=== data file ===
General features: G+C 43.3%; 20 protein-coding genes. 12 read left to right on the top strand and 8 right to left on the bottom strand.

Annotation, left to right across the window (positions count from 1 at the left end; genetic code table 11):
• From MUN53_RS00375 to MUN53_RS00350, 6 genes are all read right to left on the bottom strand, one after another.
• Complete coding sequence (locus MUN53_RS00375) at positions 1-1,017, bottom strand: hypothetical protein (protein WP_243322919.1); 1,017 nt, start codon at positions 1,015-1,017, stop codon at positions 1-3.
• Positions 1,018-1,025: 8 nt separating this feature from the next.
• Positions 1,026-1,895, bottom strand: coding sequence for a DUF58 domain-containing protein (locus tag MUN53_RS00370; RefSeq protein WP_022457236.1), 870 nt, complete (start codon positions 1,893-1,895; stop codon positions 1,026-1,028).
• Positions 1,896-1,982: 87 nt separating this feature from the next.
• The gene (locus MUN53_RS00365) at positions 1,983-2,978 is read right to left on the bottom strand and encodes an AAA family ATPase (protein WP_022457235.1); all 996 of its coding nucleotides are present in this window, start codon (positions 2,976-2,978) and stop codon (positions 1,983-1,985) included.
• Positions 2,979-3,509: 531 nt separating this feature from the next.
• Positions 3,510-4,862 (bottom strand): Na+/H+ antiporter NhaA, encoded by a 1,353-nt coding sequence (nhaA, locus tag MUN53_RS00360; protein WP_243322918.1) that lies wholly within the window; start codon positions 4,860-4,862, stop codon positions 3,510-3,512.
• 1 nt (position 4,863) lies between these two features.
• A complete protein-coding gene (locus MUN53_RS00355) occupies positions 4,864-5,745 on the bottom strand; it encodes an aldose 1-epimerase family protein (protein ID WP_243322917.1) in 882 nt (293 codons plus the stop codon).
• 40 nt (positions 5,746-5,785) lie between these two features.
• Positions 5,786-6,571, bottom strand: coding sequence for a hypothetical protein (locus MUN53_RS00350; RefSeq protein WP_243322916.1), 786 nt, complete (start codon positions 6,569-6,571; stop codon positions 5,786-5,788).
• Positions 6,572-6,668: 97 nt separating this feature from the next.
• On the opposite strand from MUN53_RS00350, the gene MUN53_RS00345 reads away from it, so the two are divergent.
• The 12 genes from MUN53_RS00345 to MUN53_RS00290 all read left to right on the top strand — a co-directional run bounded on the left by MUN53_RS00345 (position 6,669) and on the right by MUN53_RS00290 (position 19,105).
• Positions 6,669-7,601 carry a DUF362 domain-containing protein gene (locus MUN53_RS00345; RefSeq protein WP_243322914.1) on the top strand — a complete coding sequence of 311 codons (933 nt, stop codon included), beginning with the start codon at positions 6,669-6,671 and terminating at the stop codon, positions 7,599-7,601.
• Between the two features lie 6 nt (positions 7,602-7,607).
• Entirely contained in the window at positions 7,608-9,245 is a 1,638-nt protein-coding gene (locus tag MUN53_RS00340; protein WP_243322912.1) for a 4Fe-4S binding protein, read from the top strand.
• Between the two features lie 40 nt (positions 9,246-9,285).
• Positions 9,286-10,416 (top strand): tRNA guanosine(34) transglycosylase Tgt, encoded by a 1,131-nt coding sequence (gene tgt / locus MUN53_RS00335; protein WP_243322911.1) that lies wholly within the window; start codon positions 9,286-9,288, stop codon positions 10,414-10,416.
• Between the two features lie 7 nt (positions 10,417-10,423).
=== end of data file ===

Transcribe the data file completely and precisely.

General features: G+C 43.3%; 20 protein-coding genes. 12 read left to right on the top strand and 8 right to left on the bottom strand.

Annotation, left to right across the window (positions count from 1 at the left end; genetic code table 11):
• From MUN53_RS00375 to MUN53_RS00350, 6 genes are all read right to left on the bottom strand, one after another.
• Complete coding sequence (locus MUN53_RS00375) at positions 1-1,017, bottom strand: hypothetical protein (protein WP_243322919.1); 1,017 nt, start codon at positions 1,015-1,017, stop codon at positions 1-3.
• Positions 1,018-1,025: 8 nt separating this feature from the next.
• Positions 1,026-1,895, bottom strand: coding sequence for a DUF58 domain-containing protein (locus tag MUN53_RS00370; RefSeq protein WP_022457236.1), 870 nt, complete (start codon positions 1,893-1,895; stop codon positions 1,026-1,028).
• Positions 1,896-1,982: 87 nt separating this feature from the next.
• The gene (locus MUN53_RS00365) at positions 1,983-2,978 is read right to left on the bottom strand and encodes an AAA family ATPase (protein WP_022457235.1); all 996 of its coding nucleotides are present in this window, start codon (positions 2,976-2,978) and stop codon (positions 1,983-1,985) included.
• Positions 2,979-3,509: 531 nt separating this feature from the next.
• Positions 3,510-4,862 (bottom strand): Na+/H+ antiporter NhaA, encoded by a 1,353-nt coding sequence (nhaA, locus tag MUN53_RS00360; protein WP_243322918.1) that lies wholly within the window; start codon positions 4,860-4,862, stop codon positions 3,510-3,512.
• 1 nt (position 4,863) lies between these two features.
• A complete protein-coding gene (locus MUN53_RS00355) occupies positions 4,864-5,745 on the bottom strand; it encodes an aldose 1-epimerase family protein (protein ID WP_243322917.1) in 882 nt (293 codons plus the stop codon).
• 40 nt (positions 5,746-5,785) lie between these two features.
• Positions 5,786-6,571, bottom strand: coding sequence for a hypothetical protein (locus MUN53_RS00350; RefSeq protein WP_243322916.1), 786 nt, complete (start codon positions 6,569-6,571; stop codon positions 5,786-5,788).
• Positions 6,572-6,668: 97 nt separating this feature from the next.
• On the opposite strand from MUN53_RS00350, the gene MUN53_RS00345 reads away from it, so the two are divergent.
• The 12 genes from MUN53_RS00345 to MUN53_RS00290 all read left to right on the top strand — a co-directional run bounded on the left by MUN53_RS00345 (position 6,669) and on the right by MUN53_RS00290 (position 19,105).
• Positions 6,669-7,601 carry a DUF362 domain-containing protein gene (locus MUN53_RS00345; RefSeq protein WP_243322914.1) on the top strand — a complete coding sequence of 311 codons (933 nt, stop codon included), beginning with the start codon at positions 6,669-6,671 and terminating at the stop codon, positions 7,599-7,601.
• Between the two features lie 6 nt (positions 7,602-7,607).
• Entirely contained in the window at positions 7,608-9,245 is a 1,638-nt protein-coding gene (locus tag MUN53_RS00340; protein WP_243322912.1) for a 4Fe-4S binding protein, read from the top strand.
• Between the two features lie 40 nt (positions 9,246-9,285).
• Positions 9,286-10,416 (top strand): tRNA guanosine(34) transglycosylase Tgt, encoded by a 1,131-nt coding sequence (gene tgt / locus MUN53_RS00335; protein WP_243322911.1) that lies wholly within the window; start codon positions 9,286-9,288, stop codon positions 10,414-10,416.
• Between the two features lie 7 nt (positions 10,417-10,423).